What to do when that punishing inner voice takes over?
When Ethan Kross received a threatening letter, he went into meltdown. For three days the voices in his head incessantly replayed one horrifying scenario after another. He couldn’t stop the chatter in his head, which was ironic, as he is an expert on emotion and self-control. The letter had come after a television appearance, causing Kross to chastise himself for putting his family and himself at risk.
Then Kross stumbled across something quite by accident. Instead of his internal monologue repeating “I” all the time, he started to use his own name, Ethan. By addressing himself in a more formal way his anxious inner voice was calmed. Distance and perspective were created, putting a stressful situation into a more rational context.
Put simply, this is the case that Chatter makes. We allow our inner voice to obsess us and run rampant; we get into a loop of negative thoughts, and when we share our concerns with friends and sympathisers, this doesn’t help either, only reinforcing the bad feelings. The best way to tame the voices in our head is to try and create distance and put things in perspective. When we think about our problems and worry about our standing in the world, or how the world perceives us, it’s best to look at the big picture.
Chatter uses a lot of science to prove its point. Interestingly, using your own name when ruminating on negative thoughts has been proven in laboratory settings to make subjects feel better and calmer. The book offers other techniques and suggestions: keeping busy, sticking to routines and ensuring an orderly environment are methods of calming runaway inner voices.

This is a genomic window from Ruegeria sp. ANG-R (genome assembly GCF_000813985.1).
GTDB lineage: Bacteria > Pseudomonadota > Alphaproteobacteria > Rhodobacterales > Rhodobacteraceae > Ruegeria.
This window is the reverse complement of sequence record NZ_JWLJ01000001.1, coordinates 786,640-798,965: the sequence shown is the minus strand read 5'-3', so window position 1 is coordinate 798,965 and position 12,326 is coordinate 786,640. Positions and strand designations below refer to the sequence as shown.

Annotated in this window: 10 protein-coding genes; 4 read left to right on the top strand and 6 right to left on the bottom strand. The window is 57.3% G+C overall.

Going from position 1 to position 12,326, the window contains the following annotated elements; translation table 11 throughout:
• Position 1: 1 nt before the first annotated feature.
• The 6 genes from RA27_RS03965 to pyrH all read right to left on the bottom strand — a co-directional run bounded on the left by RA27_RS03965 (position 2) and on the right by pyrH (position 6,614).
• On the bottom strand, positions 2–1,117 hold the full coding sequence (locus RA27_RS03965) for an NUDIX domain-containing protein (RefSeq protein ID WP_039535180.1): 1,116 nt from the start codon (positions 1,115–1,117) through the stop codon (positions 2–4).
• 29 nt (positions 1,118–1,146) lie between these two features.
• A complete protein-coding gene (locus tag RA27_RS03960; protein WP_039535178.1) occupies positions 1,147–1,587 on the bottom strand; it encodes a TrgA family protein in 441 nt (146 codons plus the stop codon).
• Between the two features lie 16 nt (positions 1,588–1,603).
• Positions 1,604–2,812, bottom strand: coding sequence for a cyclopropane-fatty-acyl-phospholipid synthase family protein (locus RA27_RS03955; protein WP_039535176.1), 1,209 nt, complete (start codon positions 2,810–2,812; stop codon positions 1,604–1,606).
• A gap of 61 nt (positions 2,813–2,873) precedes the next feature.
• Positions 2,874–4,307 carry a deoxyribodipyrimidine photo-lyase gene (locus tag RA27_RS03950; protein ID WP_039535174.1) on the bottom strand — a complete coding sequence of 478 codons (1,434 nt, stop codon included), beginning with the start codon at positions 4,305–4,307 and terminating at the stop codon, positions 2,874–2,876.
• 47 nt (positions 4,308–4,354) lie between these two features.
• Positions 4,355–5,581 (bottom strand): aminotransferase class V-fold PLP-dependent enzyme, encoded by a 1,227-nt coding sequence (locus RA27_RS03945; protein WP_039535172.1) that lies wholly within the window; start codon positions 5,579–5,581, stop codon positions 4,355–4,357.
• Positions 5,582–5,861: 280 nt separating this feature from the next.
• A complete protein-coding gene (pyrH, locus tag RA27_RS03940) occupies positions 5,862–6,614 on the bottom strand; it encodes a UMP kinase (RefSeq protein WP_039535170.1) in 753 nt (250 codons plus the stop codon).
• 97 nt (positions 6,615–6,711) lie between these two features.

All this sounds very promising, in theory, but how effective these tools are in practice could be another matter for many people. When the mind is in a fully blown panic, it can take days to calm down. Nevertheless, Chatter offers a concise explanation of the psychology of the inner voice. Such self-awareness coupled with the tools he provides could help some troubled souls.
Science we’ve been over before, but worth a look in.
Chatter: The Voice in our Head and How to Harness It, by Ethan Kross. Published by Vermilion. $35
Review by Chris Saliba
North Melbourne Books